by The Real Dirt | Sep 3, 2021 | 420 Culture & Travel, 420 News, Blog, Business, Cannabis Business, Cannabis Law and Compliance, Cannabis News, Industry News, Legalization
BOSTON — The Massachusetts Cannabis Control Commission this week released numbers revealing sales of recreational marijuana has topped $2 billion dollars in the first three years of legalization.
The first Massachusetts recreational cannabis dispensaries opened for business in November 2018.
Despite the COVID-19 pandemic, which has negatively impacted other businesses, cannabis sales remains strong.
At Seed Recreational Dispensary in Jamaica Plain, which opened in March 2021, Assistant General Manager Bobby Driscoll is not surprised.
“I’m not surprised. It is definitely moving a little quicker than I think some of us in the industry had anticipated,” Driscoll said. “I think it was something we were waiting for, for a long time. A lot of people sacrificed a lot to get us to this point.”
Driscoll anticipates demand will remain strong, even as new dispensaries are approved and open for business.
by The Real Dirt | Jan 28, 2021 | 420 News, Blog, Business, Cannabis Law, Cannabis Law and Compliance, Legalization, Politics
Stung by an exodus of members since it filed suit to block new cannabis industry rules permitting home delivery, the business group that represents most of the state’s brick-and-mortar marijuana shops announced Monday morning that it is dropping the legal challenge.
The Commonwealth Dispensary Association and its attorneys from Foley Hoag argued in a suit that the new delivery-only license types created by the Cannabis Control Commission violated the state’s marijuana law, which they said gives the retailers the right to deliver cannabis under their existing licenses.
“Simply, the CCC overstepped its authority and disregarded state law, radically upending the established rules that hundreds of small businesses and their host communities operated in accordance with since 2016,” the CDA said in a statement when it filed its suit earlier this month.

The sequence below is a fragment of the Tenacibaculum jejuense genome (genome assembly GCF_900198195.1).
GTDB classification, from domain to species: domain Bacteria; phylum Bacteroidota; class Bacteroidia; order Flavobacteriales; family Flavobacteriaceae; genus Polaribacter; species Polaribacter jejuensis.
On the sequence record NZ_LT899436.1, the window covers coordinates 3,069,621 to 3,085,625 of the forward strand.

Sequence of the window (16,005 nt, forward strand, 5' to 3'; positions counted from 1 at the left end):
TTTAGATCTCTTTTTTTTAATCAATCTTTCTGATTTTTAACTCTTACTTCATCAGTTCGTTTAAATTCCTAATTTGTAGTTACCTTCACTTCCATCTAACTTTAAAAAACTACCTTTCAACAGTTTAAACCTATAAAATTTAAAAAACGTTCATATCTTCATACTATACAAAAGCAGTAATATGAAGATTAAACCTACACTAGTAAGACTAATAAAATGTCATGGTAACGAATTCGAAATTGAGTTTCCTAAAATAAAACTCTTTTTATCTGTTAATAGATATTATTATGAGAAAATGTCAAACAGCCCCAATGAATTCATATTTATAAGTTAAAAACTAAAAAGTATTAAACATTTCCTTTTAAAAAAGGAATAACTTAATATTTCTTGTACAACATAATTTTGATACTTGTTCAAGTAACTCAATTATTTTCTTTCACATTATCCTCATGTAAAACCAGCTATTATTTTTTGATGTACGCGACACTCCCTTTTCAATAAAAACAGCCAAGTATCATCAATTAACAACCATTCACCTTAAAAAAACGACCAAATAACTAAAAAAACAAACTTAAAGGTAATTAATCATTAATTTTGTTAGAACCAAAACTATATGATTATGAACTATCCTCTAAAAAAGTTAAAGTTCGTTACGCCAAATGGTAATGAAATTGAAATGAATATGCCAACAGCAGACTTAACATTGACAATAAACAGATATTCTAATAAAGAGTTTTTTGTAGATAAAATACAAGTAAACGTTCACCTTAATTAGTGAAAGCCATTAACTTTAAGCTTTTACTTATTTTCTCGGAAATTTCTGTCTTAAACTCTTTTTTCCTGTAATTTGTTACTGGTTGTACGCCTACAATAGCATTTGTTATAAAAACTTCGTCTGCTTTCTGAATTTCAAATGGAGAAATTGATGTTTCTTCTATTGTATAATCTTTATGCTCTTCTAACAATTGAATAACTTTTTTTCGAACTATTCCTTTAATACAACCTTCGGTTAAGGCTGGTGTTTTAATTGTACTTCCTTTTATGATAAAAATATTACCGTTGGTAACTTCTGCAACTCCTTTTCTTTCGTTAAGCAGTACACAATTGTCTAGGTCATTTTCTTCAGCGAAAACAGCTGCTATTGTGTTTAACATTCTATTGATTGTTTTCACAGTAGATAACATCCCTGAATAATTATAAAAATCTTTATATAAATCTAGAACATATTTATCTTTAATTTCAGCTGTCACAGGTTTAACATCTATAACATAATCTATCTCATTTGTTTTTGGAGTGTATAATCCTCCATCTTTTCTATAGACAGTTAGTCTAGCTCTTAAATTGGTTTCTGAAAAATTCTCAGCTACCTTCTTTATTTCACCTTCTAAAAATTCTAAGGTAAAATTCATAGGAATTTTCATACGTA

“We are leaving because of our belief in creating economic opportunity for social equity applicants,” Cultivate, which has shops in Leicester and Framingham and was one of the first two non-medical retailers to open in the state, said. New England Treatment Access, one of the state’s largest marijuana firms with shops in Northampton and Brookline, and about 10 other companies also left the CDA in recent days, the Boston Globe reported.
The CCC’s new regulations create two delivery license types: a “marijuana delivery operator” that can buy products wholesale from growers and manufacturers and sell them to their own customers, and a “marijuana courier” that can charge a fee to make deliveries from CCC-licensed retailers and dispensaries. Advocates have argued that delivery-only licenses will help level the playing field between large corporations and small businesses because the barriers to entry for delivery are less burdensome than those for retail licenses.
The CDA said the “difficult decision” to sue the CCC over the delivery rules was “supported by the vast majority of members” and “reflected our concerns on the negative impact these regulatory changes might have on the industry as a whole.” Still, CDA leaders said they decided “it is in the best interest of the industry and our members to drop the lawsuit.”
“We all need to be working together on achieving our many shared objectives, including increasing the participation of a diverse set of entrepreneurs in the industry,” the group said as it pledged to work with groups like the Massachusetts Cannabis Association for Delivery (MCAD).